With the first vaccine for SARS-CoV-2 on the horizon and targeted for healthcare workers, there are safety concerns and trust issues that threaten to undermine immunization. However, all new vaccines are followed closely for adverse effects, and the oversight of COVID-19 immunization will include multiple systems of passive and active surveillance.

Addressing the widespread public mistrust in the vaccine development at “warp speed,” an immunization expert and Food and Drug Administration (FDA) advisor said pressures, political and otherwise, to rush the process will not undermine stringent review for safety and efficacy.

“There has been so much attention on that fear that I just don’t think it’s going to happen,” Paul Offit, MD, said recently at the IDWeek 2020 infectious disease conference. “I am optimistic that there are things in place now between the data safety monitoring boards and the FDA Vaccine Advisory committee that is not going to happen.”

Offit is director of the Vaccine Education Center and an infectious disease physician at Children’s Hospital of Philadelphia. 

“I am a member of the FDA’s Vaccine Advisory Committee as well as the data safety monitoring board,” he said. “Both [boards] are composed of people who are academicians, clinicians, and researchers. These people are not associated with the government or the pharmaceutical industry. I think they will give a clear, unvarnished, honest opinion of what they think about these vaccines. So, I really don’t think that a vaccine that is inadequately tested for safety and efficacy will be given to the American public.”

Even if the vaccine is found safe, there will be people who refuse immunization. Historically, there are essentially two groups — vaccine skeptics and antivaccine activists, Offit said.

“Vaccine skeptics are people who are reasonably concerned that the speed with which we are developing this vaccine is unprecedented,” he said. “We just had this virus in hand really in January and now within roughly a year we are going to have a vaccine. That’s the fastest vaccine that has ever been made.”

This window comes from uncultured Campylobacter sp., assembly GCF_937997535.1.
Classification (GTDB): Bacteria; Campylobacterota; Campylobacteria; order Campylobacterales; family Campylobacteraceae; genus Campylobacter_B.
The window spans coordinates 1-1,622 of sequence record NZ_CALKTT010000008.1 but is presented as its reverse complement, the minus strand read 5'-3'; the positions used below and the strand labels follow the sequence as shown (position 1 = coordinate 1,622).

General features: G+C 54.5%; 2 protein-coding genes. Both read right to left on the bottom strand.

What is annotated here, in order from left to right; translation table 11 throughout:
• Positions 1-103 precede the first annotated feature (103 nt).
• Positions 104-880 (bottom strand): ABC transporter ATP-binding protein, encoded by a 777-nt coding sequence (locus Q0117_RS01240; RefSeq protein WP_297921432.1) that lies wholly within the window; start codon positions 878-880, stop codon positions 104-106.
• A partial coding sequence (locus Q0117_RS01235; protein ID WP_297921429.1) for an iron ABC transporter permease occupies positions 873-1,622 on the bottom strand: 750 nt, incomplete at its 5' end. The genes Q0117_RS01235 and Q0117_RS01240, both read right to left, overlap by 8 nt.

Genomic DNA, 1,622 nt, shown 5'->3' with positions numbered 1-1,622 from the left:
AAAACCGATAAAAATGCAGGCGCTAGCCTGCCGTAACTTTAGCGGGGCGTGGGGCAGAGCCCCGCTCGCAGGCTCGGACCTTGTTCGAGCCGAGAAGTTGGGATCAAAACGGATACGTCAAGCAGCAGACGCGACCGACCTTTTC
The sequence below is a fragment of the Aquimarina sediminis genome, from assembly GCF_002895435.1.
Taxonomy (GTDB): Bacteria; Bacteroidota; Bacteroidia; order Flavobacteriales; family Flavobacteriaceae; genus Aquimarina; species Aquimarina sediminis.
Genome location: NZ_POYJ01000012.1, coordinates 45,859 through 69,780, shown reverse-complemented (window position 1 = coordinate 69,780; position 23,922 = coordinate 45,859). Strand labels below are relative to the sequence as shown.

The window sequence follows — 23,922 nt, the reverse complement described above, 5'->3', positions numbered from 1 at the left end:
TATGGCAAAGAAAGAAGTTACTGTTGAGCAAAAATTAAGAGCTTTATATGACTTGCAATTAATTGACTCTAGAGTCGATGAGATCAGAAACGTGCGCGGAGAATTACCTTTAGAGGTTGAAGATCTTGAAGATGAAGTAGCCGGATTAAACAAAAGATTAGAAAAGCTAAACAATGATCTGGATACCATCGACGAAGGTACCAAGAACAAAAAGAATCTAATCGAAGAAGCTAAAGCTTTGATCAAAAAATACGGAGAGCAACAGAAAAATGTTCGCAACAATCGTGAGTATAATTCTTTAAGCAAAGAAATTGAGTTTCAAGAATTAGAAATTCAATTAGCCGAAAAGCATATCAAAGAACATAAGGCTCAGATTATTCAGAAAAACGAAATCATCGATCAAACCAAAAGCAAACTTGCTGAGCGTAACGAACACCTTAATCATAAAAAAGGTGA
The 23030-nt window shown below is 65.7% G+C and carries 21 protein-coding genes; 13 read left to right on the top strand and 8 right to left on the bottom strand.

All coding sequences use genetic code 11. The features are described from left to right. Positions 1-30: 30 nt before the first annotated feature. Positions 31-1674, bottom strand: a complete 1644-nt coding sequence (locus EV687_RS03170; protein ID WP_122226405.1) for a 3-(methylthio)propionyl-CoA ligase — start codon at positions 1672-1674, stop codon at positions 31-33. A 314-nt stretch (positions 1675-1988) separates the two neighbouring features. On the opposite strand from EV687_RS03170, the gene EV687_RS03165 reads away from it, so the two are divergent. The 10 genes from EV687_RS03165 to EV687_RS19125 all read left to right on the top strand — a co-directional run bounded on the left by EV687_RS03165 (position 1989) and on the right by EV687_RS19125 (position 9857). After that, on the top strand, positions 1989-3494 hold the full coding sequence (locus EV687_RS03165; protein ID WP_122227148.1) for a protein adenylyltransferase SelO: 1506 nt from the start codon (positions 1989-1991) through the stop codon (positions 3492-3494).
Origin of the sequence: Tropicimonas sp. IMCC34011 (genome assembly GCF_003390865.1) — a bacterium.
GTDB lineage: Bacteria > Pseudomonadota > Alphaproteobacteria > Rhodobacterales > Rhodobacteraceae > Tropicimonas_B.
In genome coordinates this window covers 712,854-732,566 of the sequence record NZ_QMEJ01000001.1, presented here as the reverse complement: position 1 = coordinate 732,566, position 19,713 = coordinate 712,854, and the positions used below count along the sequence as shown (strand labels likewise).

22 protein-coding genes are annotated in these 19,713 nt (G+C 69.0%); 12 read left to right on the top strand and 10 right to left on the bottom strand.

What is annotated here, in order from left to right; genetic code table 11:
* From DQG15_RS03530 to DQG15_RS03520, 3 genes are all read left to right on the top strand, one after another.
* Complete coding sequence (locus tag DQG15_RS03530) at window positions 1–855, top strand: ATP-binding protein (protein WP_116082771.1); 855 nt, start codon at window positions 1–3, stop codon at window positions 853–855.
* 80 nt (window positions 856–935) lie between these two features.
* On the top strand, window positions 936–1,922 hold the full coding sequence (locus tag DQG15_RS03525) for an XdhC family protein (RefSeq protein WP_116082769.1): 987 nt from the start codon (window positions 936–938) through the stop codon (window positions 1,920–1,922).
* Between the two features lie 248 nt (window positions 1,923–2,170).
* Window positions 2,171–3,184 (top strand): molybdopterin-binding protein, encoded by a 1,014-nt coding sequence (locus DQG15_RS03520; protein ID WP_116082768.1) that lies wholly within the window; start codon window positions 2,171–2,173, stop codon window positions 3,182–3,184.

In addition, the messaging of doing something potentially dangerous at “warp speed,” along with media descriptions of a “race to a vaccine,” have “made people nervous,” Offit said. “I do think we are going to have to explain these vaccines to people.”

Antivaccine activists have adopted belief systems beyond science and reason, and therefore can’t be reached using them, he added.

“These people aren’t skeptics — I think they are cynics,” he said. “They just believe the pharmaceutical companies control everything and they are not going to believe anything you have to say.”

Science Denial, Neural Connections

In general, low public scientific literacy and accompanying conspiracy theories have undermined the COVID-19 response in the United States, the author of new paper noted. Although this effect tends to diminish with level of education, “low science literacy cause[s] otherwise rational and competent people to misunderstand the threat of COVID-19 and allow[s] them to feel more comfortable with false data,” wrote Bruce L. Miller, MD, director of the Memory and Aging Center at the University of California, San Francisco.1